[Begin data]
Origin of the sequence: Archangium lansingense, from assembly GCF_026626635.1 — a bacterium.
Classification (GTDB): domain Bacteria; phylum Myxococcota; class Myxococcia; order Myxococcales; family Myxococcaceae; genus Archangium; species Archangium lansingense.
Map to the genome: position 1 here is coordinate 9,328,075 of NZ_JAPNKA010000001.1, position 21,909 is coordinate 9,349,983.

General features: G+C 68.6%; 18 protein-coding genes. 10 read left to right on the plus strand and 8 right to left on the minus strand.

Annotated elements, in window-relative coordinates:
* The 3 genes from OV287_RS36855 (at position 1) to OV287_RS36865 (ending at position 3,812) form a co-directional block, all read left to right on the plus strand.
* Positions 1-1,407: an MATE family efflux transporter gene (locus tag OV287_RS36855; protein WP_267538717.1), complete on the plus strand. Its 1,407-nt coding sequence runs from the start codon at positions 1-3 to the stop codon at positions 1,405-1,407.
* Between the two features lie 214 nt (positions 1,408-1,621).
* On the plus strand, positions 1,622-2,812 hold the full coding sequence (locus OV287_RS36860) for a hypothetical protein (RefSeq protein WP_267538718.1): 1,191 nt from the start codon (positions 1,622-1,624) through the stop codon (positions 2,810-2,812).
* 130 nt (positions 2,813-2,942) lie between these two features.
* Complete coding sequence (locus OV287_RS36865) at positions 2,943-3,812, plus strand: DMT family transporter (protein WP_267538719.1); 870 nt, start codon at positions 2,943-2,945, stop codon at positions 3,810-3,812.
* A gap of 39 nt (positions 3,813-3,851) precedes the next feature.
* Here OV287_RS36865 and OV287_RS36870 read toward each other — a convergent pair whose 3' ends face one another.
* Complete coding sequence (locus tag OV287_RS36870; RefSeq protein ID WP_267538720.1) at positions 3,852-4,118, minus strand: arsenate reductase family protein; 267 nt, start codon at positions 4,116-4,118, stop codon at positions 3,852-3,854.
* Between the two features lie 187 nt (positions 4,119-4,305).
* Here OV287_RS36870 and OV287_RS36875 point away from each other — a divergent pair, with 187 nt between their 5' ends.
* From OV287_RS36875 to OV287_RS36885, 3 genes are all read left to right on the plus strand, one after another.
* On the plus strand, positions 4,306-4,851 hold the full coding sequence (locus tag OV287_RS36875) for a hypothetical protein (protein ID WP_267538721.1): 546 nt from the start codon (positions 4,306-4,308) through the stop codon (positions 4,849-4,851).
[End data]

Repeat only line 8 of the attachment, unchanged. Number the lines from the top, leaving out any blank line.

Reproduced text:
* Between the two features lie 214 nt (positions 1,408-1,621).